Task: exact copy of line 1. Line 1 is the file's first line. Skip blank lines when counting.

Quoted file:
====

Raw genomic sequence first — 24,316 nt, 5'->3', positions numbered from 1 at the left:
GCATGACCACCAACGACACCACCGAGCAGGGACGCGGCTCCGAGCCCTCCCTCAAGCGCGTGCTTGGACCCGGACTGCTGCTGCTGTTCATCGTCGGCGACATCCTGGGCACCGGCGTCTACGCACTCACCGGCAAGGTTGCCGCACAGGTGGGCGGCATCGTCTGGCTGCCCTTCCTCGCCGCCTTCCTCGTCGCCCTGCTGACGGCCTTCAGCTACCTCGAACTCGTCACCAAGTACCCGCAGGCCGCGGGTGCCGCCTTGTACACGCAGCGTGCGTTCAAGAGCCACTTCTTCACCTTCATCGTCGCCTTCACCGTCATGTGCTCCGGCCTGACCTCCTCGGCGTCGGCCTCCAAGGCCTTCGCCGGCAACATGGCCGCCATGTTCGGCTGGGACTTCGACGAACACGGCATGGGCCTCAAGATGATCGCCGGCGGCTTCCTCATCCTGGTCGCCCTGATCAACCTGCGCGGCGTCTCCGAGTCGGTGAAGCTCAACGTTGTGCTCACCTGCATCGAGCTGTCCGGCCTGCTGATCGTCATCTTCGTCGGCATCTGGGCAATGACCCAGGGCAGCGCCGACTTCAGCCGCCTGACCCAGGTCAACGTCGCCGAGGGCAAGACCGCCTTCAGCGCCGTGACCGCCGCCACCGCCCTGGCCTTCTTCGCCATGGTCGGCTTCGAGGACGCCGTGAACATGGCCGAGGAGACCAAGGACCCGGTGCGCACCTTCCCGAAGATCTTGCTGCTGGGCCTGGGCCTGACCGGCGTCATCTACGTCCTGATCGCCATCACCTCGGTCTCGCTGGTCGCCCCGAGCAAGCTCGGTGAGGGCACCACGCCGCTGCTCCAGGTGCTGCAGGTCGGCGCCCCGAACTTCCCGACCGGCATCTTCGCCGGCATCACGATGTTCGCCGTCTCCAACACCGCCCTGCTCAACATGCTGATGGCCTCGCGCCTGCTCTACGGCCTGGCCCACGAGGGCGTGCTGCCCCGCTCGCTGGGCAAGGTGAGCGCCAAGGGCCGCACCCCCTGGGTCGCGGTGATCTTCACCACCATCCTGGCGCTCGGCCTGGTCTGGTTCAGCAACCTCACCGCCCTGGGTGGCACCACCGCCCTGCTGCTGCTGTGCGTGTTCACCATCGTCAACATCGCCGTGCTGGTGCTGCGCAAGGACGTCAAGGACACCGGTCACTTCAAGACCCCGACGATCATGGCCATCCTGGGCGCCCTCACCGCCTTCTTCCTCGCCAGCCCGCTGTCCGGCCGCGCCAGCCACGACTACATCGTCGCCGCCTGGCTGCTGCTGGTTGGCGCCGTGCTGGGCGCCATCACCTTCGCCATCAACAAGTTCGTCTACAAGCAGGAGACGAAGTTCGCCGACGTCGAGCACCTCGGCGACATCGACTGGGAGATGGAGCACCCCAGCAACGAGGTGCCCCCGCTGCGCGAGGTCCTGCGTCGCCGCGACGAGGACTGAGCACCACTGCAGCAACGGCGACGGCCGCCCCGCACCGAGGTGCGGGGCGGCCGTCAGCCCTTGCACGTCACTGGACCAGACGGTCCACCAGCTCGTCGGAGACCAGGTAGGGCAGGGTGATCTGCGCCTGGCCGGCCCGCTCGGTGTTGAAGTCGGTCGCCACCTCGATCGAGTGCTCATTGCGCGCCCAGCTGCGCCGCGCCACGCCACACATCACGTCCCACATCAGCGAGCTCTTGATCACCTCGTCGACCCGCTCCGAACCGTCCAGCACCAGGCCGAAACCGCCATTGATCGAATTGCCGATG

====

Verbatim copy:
Raw genomic sequence first — 24,316 nt, 5'->3', positions numbered from 1 at the left: